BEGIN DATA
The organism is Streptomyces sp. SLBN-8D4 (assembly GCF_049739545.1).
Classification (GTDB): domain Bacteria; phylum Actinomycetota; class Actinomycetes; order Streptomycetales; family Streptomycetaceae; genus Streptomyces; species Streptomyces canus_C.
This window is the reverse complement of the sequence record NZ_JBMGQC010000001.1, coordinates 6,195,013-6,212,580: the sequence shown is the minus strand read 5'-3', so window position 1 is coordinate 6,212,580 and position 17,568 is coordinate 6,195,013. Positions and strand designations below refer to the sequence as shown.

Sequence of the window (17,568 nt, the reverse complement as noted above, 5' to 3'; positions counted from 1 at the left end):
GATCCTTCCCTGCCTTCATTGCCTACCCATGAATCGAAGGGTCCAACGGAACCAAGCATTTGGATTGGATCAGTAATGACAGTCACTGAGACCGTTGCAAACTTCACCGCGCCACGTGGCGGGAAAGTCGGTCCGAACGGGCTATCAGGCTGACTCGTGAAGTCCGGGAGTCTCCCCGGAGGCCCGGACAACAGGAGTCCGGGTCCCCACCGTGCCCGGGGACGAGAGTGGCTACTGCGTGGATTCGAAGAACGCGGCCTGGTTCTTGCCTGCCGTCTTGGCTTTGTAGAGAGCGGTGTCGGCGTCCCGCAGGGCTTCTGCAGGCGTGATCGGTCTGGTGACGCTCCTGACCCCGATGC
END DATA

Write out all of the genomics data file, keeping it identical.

The organism is Streptomyces sp. SLBN-8D4 (assembly GCF_049739545.1).
Classification (GTDB): domain Bacteria; phylum Actinomycetota; class Actinomycetes; order Streptomycetales; family Streptomycetaceae; genus Streptomyces; species Streptomyces canus_C.
This window is the reverse complement of the sequence record NZ_JBMGQC010000001.1, coordinates 6,195,013-6,212,580: the sequence shown is the minus strand read 5'-3', so window position 1 is coordinate 6,212,580 and position 17,568 is coordinate 6,195,013. Positions and strand designations below refer to the sequence as shown.

Sequence of the window (17,568 nt, the reverse complement as noted above, 5' to 3'; positions counted from 1 at the left end):
GATCCTTCCCTGCCTTCATTGCCTACCCATGAATCGAAGGGTCCAACGGAACCAAGCATTTGGATTGGATCAGTAATGACAGTCACTGAGACCGTTGCAAACTTCACCGCGCCACGTGGCGGGAAAGTCGGTCCGAACGGGCTATCAGGCTGACTCGTGAAGTCCGGGAGTCTCCCCGGAGGCCCGGACAACAGGAGTCCGGGTCCCCACCGTGCCCGGGGACGAGAGTGGCTACTGCGTGGATTCGAAGAACGCGGCCTGGTTCTTGCCTGCCGTCTTGGCTTTGTAGAGAGCGGTGTCGGCGTCCCGCAGGGCTTCTGCAGGCGTGATCGGTCTGGTGACGCTCCTGACCCCGATGC